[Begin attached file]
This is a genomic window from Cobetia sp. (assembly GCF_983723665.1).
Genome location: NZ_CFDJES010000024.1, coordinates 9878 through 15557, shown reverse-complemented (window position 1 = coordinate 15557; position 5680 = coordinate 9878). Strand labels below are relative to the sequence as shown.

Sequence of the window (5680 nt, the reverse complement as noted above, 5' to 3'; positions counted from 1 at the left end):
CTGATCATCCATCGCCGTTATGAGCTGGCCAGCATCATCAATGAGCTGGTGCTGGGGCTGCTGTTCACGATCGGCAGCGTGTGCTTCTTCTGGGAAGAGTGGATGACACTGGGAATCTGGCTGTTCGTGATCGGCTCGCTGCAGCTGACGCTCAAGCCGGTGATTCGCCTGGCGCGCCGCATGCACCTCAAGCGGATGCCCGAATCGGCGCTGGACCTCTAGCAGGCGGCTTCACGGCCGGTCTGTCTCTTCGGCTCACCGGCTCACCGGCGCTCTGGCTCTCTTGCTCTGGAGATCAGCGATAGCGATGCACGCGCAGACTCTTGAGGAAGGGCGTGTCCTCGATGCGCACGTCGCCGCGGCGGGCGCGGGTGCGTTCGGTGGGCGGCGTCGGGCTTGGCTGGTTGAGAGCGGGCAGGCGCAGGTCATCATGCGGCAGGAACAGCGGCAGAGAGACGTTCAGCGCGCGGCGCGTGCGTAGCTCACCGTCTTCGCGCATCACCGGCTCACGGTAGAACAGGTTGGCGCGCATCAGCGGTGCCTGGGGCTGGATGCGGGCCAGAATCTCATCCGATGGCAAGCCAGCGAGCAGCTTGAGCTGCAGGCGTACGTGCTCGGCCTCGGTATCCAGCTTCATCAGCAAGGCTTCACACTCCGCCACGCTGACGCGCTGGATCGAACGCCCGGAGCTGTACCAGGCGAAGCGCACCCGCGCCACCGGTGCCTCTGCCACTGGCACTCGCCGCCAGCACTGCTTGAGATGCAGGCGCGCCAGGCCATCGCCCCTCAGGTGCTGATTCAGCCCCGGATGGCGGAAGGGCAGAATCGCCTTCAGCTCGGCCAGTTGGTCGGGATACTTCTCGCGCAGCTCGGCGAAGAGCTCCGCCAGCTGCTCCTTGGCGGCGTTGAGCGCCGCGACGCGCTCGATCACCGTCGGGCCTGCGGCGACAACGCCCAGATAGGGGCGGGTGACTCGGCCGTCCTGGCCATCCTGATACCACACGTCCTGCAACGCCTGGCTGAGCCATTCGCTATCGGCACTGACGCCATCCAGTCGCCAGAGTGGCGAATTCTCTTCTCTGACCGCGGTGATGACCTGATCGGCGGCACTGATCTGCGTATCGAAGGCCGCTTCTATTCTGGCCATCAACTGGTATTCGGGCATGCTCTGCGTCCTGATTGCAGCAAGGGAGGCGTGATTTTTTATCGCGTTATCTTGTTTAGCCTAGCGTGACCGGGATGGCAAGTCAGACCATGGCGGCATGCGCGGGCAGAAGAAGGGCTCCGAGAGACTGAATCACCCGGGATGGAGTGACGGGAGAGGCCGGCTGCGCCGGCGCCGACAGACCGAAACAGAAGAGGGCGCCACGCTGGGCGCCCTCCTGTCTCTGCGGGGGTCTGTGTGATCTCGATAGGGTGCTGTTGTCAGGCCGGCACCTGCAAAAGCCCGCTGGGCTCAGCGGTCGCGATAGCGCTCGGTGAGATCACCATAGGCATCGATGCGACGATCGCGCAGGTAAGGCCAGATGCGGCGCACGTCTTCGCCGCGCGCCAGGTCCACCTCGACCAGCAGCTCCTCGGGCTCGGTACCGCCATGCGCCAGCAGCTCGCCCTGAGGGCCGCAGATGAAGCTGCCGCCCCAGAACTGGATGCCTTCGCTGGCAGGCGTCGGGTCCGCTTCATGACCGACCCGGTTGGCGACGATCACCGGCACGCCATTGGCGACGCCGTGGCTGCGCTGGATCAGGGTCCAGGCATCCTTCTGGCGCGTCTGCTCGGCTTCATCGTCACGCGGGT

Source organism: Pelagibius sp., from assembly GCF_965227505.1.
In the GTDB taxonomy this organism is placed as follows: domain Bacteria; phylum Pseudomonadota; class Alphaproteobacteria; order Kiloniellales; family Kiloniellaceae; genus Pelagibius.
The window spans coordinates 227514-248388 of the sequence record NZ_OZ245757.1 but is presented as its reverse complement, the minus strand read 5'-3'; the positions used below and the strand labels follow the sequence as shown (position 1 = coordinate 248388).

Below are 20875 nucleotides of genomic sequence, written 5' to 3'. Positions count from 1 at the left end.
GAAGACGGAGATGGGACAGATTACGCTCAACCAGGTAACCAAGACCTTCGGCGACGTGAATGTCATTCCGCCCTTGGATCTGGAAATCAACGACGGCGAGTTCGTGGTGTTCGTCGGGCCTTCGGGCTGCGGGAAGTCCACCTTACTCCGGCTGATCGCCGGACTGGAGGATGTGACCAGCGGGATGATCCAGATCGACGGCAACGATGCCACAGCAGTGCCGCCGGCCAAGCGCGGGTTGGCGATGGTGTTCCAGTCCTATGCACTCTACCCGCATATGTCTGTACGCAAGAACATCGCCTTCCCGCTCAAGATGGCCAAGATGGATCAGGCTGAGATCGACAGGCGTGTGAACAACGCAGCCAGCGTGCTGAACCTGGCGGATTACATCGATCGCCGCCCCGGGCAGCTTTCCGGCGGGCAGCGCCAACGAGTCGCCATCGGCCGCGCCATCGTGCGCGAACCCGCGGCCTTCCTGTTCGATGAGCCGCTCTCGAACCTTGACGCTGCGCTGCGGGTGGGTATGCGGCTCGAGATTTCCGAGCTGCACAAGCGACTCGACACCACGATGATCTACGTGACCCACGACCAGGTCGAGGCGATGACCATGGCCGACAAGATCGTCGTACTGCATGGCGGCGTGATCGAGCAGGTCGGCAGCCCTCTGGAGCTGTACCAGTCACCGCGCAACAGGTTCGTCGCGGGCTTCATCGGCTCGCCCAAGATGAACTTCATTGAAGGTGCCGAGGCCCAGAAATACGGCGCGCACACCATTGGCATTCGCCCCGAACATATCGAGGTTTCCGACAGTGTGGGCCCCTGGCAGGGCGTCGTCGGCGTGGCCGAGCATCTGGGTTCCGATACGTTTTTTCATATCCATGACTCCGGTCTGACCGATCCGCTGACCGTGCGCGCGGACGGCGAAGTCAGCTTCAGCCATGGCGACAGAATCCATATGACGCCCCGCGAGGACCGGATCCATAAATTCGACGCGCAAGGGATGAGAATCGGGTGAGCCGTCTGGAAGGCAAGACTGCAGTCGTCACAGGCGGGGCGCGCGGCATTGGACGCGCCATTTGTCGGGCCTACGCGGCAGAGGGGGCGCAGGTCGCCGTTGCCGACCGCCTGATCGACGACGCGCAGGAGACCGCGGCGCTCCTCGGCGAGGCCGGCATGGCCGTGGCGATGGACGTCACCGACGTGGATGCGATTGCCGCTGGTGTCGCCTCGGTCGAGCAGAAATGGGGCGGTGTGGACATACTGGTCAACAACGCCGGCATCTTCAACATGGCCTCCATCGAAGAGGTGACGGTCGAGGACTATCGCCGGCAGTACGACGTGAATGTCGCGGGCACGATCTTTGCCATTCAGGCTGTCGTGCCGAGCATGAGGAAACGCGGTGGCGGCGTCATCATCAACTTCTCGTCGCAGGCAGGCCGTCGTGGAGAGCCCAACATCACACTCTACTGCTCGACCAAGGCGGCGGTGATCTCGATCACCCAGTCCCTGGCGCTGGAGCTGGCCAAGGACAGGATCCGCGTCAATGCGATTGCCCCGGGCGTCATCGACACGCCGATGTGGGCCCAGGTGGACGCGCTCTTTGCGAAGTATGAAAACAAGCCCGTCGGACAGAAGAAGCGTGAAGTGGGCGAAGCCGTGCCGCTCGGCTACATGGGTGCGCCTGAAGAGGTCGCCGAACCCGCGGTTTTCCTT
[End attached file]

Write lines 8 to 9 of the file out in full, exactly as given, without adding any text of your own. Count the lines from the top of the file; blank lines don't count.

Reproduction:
Below are 20875 nucleotides of genomic sequence, written 5' to 3'. Positions count from 1 at the left end.
GAAGACGGAGATGGGACAGATTACGCTCAACCAGGTAACCAAGACCTTCGGCGACGTGAATGTCATTCCGCCCTTGGATCTGGAAATCAACGACGGCGAGTTCGTGGTGTTCGTCGGGCCTTCGGGCTGCGGGAAGTCCACCTTACTCCGGCTGATCGCCGGACTGGAGGATGTGACCAGCGGGATGATCCAGATCGACGGCAACGATGCCACAGCAGTGCCGCCGGCCAAGCGCGGGTTGGCGATGGTGTTCCAGTCCTATGCACTCTACCCGCATATGTCTGTACGCAAGAACATCGCCTTCCCGCTCAAGATGGCCAAGATGGATCAGGCTGAGATCGACAGGCGTGTGAACAACGCAGCCAGCGTGCTGAACCTGGCGGATTACATCGATCGCCGCCCCGGGCAGCTTTCCGGCGGGCAGCGCCAACGAGTCGCCATCGGCCGCGCCATCGTGCGCGAACCCGCGGCCTTCCTGTTCGATGAGCCGCTCTCGAACCTTGACGCTGCGCTGCGGGTGGGTATGCGGCTCGAGATTTCCGAGCTGCACAAGCGACTCGACACCACGATGATCTACGTGACCCACGACCAGGTCGAGGCGATGACCATGGCCGACAAGATCGTCGTACTGCATGGCGGCGTGATCGAGCAGGTCGGCAGCCCTCTGGAGCTGTACCAGTCACCGCGCAACAGGTTCGTCGCGGGCTTCATCGGCTCGCCCAAGATGAACTTCATTGAAGGTGCCGAGGCCCAGAAATACGGCGCGCACACCATTGGCATTCGCCCCGAACATATCGAGGTTTCCGACAGTGTGGGCCCCTGGCAGGGCGTCGTCGGCGTGGCCGAGCATCTGGGTTCCGATACGTTTTTTCATATCCATGACTCCGGTCTGACCGATCCGCTGACCGTGCGCGCGGACGGCGAAGTCAGCTTCAGCCATGGCGACAGAATCCATATGACGCCCCGCGAGGACCGGATCCATAAATTCGACGCGCAAGGGATGAGAATCGGGTGAGCCGTCTGGAAGGCAAGACTGCAGTCGTCACAGGCGGGGCGCGCGGCATTGGACGCGCCATTTGTCGGGCCTACGCGGCAGAGGGGGCGCAGGTCGCCGTTGCCGACCGCCTGATCGACGACGCGCAGGAGACCGCGGCGCTCCTCGGCGAGGCCGGCATGGCCGTGGCGATGGACGTCACCGACGTGGATGCGATTGCCGCTGGTGTCGCCTCGGTCGAGCAGAAATGGGGCGGTGTGGACATACTGGTCAACAACGCCGGCATCTTCAACATGGCCTCCATCGAAGAGGTGACGGTCGAGGACTATCGCCGGCAGTACGACGTGAATGTCGCGGGCACGATCTTTGCCATTCAGGCTGTCGTGCCGAGCATGAGGAAACGCGGTGGCGGCGTCATCATCAACTTCTCGTCGCAGGCAGGCCGTCGTGGAGAGCCCAACATCACACTCTACTGCTCGACCAAGGCGGCGGTGATCTCGATCACCCAGTCCCTGGCGCTGGAGCTGGCCAAGGACAGGATCCGCGTCAATGCGATTGCCCCGGGCGTCATCGACACGCCGATGTGGGCCCAGGTGGACGCGCTCTTTGCGAAGTATGAAAACAAGCCCGTCGGACAGAAGAAGCGTGAAGTGGGCGAAGCCGTGCCGCTCGGCTACATGGGTGCGCCTGAAGAGGTCGCCGAACCCGCGGTTTTCCTT